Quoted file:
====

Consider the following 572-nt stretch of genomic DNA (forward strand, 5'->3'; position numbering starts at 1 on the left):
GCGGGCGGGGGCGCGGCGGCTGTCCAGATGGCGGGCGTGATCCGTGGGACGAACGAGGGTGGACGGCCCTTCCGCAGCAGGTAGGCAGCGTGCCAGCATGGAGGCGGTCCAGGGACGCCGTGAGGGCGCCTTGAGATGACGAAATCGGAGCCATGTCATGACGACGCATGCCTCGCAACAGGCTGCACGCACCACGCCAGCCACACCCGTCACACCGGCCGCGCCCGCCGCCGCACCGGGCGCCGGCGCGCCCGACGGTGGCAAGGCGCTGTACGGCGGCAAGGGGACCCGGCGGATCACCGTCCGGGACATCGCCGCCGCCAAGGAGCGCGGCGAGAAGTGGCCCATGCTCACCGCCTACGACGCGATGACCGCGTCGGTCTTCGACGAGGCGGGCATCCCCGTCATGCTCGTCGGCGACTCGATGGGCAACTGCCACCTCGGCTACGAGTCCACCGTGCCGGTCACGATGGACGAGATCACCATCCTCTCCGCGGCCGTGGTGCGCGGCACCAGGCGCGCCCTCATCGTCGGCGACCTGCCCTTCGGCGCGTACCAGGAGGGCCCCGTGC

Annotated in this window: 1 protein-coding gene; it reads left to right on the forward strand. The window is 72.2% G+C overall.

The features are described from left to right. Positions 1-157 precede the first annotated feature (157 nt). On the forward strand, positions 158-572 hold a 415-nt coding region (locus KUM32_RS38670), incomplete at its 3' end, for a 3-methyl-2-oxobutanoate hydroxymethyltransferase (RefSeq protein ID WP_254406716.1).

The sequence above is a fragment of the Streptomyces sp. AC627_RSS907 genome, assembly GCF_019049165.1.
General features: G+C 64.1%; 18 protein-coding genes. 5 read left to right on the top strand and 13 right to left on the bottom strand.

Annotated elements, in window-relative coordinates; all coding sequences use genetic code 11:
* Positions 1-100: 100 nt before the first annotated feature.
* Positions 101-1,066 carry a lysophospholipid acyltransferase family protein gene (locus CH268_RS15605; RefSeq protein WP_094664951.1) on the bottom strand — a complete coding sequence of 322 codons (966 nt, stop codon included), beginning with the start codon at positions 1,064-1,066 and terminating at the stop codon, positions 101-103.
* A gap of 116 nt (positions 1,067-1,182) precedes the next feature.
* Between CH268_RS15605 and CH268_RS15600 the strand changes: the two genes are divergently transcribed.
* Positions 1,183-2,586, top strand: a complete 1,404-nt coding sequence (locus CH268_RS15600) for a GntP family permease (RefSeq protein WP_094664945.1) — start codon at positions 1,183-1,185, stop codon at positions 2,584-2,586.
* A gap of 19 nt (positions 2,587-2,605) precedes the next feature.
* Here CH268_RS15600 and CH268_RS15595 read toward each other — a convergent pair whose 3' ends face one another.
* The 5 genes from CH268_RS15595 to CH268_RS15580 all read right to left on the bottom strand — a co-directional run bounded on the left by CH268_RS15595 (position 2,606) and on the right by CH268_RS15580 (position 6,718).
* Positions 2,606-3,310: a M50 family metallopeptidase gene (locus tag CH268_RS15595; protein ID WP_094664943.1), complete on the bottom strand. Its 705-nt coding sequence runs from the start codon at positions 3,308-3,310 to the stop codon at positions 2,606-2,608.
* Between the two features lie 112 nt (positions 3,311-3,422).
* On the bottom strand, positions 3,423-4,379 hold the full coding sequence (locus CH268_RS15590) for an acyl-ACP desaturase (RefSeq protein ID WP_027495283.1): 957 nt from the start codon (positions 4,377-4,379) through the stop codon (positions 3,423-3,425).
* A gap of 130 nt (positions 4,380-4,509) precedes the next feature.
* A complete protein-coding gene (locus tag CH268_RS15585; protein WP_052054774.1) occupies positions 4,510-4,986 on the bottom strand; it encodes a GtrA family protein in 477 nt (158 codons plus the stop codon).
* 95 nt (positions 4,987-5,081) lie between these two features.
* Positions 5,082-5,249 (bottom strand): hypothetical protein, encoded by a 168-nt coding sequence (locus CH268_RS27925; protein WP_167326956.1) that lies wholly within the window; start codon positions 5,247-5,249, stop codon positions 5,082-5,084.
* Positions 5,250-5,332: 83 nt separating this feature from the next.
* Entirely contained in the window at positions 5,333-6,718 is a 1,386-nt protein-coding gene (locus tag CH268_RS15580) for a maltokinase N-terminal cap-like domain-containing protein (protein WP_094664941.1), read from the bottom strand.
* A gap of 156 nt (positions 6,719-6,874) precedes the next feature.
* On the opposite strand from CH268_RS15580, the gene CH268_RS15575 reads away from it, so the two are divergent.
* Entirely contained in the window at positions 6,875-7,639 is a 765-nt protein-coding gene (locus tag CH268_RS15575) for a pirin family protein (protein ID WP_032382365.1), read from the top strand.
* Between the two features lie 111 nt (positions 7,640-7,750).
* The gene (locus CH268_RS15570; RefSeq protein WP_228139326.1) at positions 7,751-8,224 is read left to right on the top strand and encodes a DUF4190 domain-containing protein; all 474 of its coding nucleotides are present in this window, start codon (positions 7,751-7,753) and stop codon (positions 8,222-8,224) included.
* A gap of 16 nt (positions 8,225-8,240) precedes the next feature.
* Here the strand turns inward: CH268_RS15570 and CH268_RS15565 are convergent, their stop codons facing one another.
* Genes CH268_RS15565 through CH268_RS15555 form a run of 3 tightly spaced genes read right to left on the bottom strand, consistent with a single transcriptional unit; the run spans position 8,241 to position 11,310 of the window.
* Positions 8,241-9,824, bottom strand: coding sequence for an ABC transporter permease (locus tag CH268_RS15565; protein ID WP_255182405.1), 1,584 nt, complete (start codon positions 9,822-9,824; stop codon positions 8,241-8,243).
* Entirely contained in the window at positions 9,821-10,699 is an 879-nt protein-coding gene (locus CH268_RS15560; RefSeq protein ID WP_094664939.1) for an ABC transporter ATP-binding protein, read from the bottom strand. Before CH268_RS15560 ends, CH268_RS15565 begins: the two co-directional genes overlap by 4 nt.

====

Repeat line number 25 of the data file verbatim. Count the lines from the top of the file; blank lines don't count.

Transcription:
* A gap of 156 nt (positions 6,719-6,874) precedes the next feature.